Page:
A few days ago, I went to Oriental Manor, and on the way in, I quickly glanced at the special list that they now post near the door. (By the way, kudos to them for now posting the specials in English as well as Chinese! - the "not for Anglos" posting of specials is another pet peeve) Anyway, the eel and roast pork special caught my eye, but I should have read closer - I read the price for the special above it on the list, and missed the word "seasonal" that was posted instead of a price for the eel and pork. To make a long story short, the dinner bill was about 3 times what I expected.
In this instance, shame on me - I fully admit that I should have read the posted sign more closely. That said, however, the tendency of many places to not mention the price of specials or "market price" items, especially when the price is multiples of the average dinner, rather than a few bucks more, is a major peeve of mine. There's some point at which the price difference between the average dinner and the price of the special, or even between the highest priced item on the menu and the special, is significant enough to warrant mention and confirmation with the diner. Whether one believes that point is $5 more than the average price or 3 times the highest listed dinner price, at *some* point, the price of a special should warrant mention, in my opinion.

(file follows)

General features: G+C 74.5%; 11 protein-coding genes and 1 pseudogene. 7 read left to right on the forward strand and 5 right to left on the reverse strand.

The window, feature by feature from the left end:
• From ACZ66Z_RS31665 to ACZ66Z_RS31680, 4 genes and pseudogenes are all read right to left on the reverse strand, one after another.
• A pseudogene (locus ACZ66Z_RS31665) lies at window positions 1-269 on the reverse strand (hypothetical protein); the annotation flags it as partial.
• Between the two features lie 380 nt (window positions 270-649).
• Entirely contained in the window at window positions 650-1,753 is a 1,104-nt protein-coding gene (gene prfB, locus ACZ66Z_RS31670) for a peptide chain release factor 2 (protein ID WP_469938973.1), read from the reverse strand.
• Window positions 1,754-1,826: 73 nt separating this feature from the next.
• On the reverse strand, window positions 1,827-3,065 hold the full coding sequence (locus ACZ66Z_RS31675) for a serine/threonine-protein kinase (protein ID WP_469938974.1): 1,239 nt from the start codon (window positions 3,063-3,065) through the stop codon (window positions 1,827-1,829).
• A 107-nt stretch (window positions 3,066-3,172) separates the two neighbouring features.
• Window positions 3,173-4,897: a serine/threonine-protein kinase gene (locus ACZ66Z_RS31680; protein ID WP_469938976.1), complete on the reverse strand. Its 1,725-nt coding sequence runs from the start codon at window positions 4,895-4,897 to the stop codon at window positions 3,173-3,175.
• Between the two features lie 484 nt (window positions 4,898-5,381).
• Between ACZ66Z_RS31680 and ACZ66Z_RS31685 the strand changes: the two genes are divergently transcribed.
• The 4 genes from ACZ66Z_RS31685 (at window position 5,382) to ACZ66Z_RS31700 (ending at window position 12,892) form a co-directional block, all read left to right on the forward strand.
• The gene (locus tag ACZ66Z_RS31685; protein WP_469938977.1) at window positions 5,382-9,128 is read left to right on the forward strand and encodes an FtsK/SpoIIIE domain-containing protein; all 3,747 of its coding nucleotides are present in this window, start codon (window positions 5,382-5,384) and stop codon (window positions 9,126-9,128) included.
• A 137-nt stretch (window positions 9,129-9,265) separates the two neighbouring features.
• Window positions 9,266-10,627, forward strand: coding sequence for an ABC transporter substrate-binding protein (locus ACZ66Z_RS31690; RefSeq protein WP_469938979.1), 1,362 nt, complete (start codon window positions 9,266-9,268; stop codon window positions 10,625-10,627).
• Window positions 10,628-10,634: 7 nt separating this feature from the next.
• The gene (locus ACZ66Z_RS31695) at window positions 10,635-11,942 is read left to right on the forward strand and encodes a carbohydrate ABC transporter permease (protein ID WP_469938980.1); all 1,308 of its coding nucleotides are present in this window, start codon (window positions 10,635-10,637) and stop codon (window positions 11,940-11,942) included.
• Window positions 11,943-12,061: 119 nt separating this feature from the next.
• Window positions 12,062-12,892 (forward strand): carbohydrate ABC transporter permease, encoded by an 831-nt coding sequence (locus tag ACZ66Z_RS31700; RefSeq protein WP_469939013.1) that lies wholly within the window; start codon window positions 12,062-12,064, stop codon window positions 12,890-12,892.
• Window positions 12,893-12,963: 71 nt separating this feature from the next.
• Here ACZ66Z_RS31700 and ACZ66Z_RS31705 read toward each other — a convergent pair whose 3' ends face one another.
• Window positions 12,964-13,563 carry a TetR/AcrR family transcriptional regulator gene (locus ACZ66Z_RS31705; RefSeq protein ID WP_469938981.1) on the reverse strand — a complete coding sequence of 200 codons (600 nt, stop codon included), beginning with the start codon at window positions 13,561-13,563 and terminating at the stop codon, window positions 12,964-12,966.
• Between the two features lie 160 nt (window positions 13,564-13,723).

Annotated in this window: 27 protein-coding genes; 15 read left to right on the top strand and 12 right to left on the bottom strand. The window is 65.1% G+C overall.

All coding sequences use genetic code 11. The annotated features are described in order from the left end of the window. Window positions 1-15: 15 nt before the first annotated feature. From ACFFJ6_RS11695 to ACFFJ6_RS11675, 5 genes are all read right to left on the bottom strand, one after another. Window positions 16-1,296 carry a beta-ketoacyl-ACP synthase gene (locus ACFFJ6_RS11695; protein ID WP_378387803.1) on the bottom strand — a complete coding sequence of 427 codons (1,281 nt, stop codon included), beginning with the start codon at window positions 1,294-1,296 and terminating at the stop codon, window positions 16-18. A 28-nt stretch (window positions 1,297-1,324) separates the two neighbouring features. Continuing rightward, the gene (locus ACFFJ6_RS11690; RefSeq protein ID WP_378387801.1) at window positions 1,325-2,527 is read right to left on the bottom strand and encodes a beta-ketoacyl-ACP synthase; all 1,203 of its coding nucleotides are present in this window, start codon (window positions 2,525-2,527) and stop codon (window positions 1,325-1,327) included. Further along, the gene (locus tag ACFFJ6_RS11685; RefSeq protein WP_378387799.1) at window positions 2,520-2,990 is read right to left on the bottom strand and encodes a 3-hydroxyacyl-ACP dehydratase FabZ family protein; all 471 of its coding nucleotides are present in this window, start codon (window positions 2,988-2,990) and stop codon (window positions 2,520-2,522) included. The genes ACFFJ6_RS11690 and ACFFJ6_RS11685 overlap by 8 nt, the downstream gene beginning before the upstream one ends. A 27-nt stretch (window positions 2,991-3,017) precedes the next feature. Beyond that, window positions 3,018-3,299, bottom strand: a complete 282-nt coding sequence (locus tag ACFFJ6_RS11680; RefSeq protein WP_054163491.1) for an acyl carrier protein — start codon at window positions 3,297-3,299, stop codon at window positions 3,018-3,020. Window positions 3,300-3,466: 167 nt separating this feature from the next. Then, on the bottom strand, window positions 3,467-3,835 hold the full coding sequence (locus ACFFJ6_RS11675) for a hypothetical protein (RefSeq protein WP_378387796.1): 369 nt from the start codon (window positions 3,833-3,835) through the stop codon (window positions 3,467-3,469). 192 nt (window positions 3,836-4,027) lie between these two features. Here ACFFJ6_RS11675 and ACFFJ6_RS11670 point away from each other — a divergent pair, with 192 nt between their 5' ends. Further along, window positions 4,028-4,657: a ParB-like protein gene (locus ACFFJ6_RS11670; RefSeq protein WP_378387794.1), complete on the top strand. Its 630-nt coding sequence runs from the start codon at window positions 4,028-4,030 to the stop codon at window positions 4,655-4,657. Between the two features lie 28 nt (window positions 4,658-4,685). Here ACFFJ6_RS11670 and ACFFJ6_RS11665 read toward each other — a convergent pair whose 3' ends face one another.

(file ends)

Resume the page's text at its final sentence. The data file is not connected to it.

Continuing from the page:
In the interests of warning the unwary (or the tired, distracted, or otherwise vulnerable), what's the worst case of "tonight's special" sticker shock that you've experienced in the area? And what are the places that seem to be "repeat offenders" when it comes to having extravagantly priced specials, and not mentioning the price at the time of order?
And as always, the best rule may be that if you don't hear or read the price, don't order it, or if you do order, don't be surprised when you get the bill. That still doesn't help folks like me who read the wrong line for the price, though! ;-)